How Chicago’s Mayor Lori E. Lightfoot Expanded On Viral Memes to Strengthen Her “Stay Home Stay Safe” Campaign

When the Covid-19 pandemic created the need for shelter-in-place and social distancing mandates, state and local governments across the country had a unique communication challenge the likes of which we have not seen since WWII. As we know, during the Second World War, the government and businesses created posters, pin buttons, newspaper ads, and tv commercials urging citizens to do their part:

  • Join the Army: “We Want You for the U.S. Army”
  • Join the Workforce like Rosie the Riveter: “We Can Do It” 
  • Grow Your Own Food: “Dig on for Victory” 
  • Carpool: “They do it…so can we.”
  • Conserve Scarce Goods: “Do with less – so they’ll have enough!”

We Can Do It: Creative Messaging for Difficult Times

When Chicago had to shut down the lakefront, riverwalk, and parks to crowds throughout the city to stop the spread of the Covid-19 virus, Mayor Lori Lightfoot knew Chicagoans wouldn’t be pleased. But by using some self-deprecating humor, she was not only able to get citizens to obey – but to continue enforcement work on her behalf – in neighborhoods all throughout the city.

The memes began when Lightfoot joined Illinois Governor JB Pritzker on stage in daily news conferences to explain the need to stay home to combat the spread of the coronavirus. Her no-nonsense presence – told Chicagoans that she meant business!  People started photoshopping the very stern-looking mayor into various places, watching over the city to ensure her restrictions on gathering were taken seriously.

Lightfoot did a wise thing when she joined in the fun and created a smart, funny public service announcement video shot in her home titled “Stay Home Saves Lives” (see it here.)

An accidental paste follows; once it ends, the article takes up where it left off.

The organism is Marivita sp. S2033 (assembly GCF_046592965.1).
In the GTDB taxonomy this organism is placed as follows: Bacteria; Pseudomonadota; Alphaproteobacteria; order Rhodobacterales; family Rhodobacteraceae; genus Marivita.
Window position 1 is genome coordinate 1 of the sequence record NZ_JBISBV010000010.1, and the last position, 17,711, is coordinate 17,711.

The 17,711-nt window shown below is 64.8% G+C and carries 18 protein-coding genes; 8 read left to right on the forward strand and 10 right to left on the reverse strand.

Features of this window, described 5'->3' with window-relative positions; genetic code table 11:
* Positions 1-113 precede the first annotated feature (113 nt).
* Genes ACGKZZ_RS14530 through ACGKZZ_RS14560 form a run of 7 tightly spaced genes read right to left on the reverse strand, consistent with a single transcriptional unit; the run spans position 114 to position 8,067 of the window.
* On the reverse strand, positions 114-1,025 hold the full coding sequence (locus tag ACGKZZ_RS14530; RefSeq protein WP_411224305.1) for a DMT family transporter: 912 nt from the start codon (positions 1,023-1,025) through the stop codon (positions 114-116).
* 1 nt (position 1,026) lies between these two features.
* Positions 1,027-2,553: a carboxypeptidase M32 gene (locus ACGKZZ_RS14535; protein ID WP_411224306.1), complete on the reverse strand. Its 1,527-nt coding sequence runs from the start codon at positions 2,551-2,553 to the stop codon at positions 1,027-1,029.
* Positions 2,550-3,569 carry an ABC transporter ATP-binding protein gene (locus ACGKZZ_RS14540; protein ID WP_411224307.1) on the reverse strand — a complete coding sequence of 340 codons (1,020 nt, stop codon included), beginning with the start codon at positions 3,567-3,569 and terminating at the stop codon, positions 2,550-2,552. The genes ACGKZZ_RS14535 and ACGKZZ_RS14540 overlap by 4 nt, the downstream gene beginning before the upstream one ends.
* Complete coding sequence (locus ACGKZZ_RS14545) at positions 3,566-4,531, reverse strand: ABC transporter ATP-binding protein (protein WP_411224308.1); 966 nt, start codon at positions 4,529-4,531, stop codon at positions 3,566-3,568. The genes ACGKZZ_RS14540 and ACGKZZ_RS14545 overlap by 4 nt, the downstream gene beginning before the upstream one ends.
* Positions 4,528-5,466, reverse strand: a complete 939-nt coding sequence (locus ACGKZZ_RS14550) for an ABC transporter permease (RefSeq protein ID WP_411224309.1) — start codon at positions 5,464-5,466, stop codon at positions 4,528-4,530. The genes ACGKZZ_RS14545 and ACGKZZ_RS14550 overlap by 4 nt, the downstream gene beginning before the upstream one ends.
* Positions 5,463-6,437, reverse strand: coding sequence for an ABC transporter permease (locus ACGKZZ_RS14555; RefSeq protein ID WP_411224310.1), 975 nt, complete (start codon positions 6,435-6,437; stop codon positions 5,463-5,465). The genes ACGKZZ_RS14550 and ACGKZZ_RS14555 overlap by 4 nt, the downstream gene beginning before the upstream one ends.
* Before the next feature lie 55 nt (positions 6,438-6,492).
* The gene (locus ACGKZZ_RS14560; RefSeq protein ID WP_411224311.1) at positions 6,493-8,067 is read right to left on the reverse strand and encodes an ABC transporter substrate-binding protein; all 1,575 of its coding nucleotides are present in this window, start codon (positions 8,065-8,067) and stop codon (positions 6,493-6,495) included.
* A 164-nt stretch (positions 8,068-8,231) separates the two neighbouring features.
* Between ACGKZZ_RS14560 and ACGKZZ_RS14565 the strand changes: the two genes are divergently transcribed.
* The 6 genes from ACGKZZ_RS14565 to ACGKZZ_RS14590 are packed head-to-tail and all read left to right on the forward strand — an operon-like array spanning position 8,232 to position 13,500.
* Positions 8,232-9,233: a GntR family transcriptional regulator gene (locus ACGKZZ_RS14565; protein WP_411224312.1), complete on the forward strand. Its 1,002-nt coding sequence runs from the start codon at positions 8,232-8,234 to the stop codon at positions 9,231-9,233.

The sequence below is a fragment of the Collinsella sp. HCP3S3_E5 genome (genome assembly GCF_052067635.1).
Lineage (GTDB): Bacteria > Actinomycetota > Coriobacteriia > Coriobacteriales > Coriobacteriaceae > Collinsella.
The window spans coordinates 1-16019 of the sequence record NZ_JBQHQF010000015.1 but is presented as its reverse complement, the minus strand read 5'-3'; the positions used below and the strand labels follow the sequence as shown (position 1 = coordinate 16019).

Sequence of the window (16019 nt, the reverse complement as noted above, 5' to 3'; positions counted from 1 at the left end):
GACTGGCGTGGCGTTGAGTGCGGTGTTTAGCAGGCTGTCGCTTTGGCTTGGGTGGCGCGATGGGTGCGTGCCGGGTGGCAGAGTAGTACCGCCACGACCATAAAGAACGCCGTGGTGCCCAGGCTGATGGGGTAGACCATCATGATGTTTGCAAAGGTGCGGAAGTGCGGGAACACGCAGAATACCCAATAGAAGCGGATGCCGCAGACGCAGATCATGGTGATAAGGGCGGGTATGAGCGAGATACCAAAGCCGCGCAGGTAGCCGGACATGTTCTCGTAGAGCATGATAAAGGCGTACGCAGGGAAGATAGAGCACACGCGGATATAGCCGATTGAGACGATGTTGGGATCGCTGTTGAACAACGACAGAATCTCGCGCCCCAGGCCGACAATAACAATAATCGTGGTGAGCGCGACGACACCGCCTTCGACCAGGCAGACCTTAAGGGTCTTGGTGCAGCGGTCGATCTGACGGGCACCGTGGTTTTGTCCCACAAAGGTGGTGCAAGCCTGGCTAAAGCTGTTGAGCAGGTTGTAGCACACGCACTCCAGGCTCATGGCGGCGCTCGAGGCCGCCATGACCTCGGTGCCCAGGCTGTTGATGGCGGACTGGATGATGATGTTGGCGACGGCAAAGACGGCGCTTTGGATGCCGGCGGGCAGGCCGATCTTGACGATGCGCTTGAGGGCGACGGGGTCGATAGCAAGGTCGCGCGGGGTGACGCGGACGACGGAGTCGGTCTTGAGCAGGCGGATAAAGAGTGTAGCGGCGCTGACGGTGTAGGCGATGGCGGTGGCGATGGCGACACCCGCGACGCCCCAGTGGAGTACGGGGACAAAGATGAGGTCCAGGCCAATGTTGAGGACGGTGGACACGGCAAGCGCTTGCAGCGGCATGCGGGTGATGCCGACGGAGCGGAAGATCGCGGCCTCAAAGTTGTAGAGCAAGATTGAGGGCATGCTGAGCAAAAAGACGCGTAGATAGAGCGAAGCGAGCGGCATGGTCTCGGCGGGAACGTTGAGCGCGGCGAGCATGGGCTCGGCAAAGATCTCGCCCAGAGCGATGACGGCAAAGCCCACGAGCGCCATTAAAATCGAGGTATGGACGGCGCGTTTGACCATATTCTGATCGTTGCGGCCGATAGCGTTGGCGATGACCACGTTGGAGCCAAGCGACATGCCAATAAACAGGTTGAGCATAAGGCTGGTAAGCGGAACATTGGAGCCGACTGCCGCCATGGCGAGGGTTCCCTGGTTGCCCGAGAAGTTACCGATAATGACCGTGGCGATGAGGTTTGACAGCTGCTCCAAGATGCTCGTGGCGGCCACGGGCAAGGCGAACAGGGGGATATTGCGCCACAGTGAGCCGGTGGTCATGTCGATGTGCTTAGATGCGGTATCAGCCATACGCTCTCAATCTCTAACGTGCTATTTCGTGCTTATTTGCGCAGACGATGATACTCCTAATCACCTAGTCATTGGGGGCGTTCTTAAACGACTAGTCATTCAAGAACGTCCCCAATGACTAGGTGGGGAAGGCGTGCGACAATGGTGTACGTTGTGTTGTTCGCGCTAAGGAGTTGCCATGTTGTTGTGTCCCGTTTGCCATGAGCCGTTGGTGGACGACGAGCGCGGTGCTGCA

The video, which she posted to Twitter, used humor and repetition to “prove that she will do anything – even try to play guitar – to encourage social distancing”. The video is broken up into eleven bite-size segments bracketed with the campaign message: “Stay Home Save Lives”.  In each segment, Lightfoot embodies a different “character” to appeal to all kinds of citizens.  As “the baker”, she traces out the words “Stay Home Saves Lives” with her finger on a cookie sheet covered in flour. 

The video ends with “The Realist” persona and this plea: “The truth is: 40,000 hospitalizations will break our healthcare system. Stay home. Save lives.”  

Repetition is key in effective communications (it’s why radio and tv commercials repeat phone numbers and calls-to-action so many times in each spot). Mayor Lightfoot reiterated her message eleven times in the single video; then followed up with another video and consistent images of her “Stay Home. Saves Lives” logo adorned with stars every time she saw the opportunity. 

And she carried the message everywhere she went: On April 7, she even drove around the city in her car yelling at crowds on sidewalks to “Go Home!”  – sort of breaking the fourth wall by getting folks to rubberneck and exclaim: “Was that the Mayor?!”.  Lightfoot welcomed (and appreciated) the efforts of Chicagoans continuing to photoshop her into scenes all around the city, protecting citizens with her vigilant (yet humorous) stance.

“I think this is a really difficult time. People are afraid. The stress levels are high. In any difficult time, I think we’ve got to have a sense of balance. Humor is a big part of it. I’ve actually enjoyed [the memes].”

Mayor Lori E. LightfootMayor, Chicago, IL

Memes Are Inside Jokes You Share With Strangers